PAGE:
‘The catalytic effect of the SA SME Fund over the past few years can also not be under-estimated – seeding many new funds and enabling established players to reach more scale. Institutional funders that backed Knife Capital recently include the SA SME Fund, Skybound Capital, the IFC and Mineworkers Investment Company.’

The involvement of institutional investors in SA VC is a welcome development, but now large companies are being urged to step up their part through corporate venture capital (CVC). Llew Claasen, managing partner at VC firm Newtown Partners, says that ‘CVC enables large established organisations competing on value to undertake disruptive innovation from the outside-in, by creating a safe space to invest in disruptive start-ups that are strategically aligned with the established business over five to 10 years. Over time, a combination of market intelligence and disruptive capabilities are brought into the parent organisation to renew its competitive advantage, without affecting day-to-day operations in the short term’.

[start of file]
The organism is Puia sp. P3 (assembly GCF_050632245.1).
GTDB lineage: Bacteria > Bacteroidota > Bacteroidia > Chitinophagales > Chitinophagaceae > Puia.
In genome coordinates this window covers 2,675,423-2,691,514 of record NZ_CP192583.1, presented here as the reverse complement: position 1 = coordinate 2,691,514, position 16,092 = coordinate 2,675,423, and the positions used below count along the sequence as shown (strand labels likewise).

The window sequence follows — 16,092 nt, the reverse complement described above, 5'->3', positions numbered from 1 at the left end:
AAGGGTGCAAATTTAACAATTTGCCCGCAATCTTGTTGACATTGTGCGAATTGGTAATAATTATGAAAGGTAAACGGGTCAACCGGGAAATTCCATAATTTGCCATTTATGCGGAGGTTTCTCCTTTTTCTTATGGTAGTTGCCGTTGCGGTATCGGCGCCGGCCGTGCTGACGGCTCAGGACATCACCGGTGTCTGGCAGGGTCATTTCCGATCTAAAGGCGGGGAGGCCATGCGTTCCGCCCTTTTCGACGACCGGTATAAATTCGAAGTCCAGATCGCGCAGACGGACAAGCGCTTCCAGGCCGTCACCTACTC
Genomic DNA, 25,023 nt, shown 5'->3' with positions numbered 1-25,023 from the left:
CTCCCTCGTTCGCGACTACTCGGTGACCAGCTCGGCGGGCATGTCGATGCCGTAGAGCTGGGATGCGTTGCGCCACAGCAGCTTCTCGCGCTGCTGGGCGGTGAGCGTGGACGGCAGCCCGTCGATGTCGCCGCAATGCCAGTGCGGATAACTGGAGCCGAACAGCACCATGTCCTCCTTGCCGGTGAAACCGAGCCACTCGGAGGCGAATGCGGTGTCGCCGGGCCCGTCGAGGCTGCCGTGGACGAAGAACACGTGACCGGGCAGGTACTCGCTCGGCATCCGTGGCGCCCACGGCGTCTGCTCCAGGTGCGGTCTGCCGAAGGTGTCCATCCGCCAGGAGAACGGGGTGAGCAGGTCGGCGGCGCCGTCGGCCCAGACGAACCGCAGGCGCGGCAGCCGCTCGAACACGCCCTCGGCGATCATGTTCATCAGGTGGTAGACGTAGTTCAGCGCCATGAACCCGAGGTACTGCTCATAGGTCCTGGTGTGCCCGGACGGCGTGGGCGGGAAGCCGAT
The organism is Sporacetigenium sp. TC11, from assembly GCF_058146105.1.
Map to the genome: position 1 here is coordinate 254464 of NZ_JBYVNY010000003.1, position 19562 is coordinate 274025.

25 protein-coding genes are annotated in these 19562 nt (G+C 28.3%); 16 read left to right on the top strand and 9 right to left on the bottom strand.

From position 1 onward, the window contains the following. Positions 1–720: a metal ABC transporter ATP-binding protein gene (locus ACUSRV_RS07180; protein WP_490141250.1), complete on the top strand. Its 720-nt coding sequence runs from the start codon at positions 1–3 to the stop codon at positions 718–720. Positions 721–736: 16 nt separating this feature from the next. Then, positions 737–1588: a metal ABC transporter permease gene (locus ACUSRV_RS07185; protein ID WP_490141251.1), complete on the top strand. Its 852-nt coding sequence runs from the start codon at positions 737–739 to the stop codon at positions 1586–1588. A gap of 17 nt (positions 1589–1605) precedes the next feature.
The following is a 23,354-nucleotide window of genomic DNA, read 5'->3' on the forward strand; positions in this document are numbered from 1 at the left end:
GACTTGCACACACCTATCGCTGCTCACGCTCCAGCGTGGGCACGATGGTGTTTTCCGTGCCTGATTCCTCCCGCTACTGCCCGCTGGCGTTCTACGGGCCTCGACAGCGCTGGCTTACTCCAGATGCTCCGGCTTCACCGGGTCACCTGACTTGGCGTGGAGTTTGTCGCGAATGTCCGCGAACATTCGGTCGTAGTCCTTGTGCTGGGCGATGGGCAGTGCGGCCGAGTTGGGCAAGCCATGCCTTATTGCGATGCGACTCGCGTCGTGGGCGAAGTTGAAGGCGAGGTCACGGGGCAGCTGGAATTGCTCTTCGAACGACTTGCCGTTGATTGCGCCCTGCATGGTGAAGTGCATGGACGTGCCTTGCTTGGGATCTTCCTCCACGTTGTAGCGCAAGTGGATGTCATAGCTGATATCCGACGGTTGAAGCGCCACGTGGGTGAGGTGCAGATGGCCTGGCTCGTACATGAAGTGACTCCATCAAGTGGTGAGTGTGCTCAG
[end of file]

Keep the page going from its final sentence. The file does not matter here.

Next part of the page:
Claasen’s VC company partnered with the JSE-listed Imperial group in a $20 million CVC fund focusing on disruptive start-ups in the logistics industry. The fund has already invested in several innovative global start-ups, including digital freight forwarder Shypple, digital pharmaceutical distributor Field Intelligence, point-of-care diagnostics enabler RedBird, and digital freight exchange Lori Systems. Each of these minority investments could become strategically relevant to Imperial in due course, because, as Claasen says, ‘CVC invests into the creation of future capabilities’. And this is something SA desperately needs in order to rebuild the economy and entrench VC as a viable asset class.

By Silke Colquhoun
Images: Gallo/Getty Images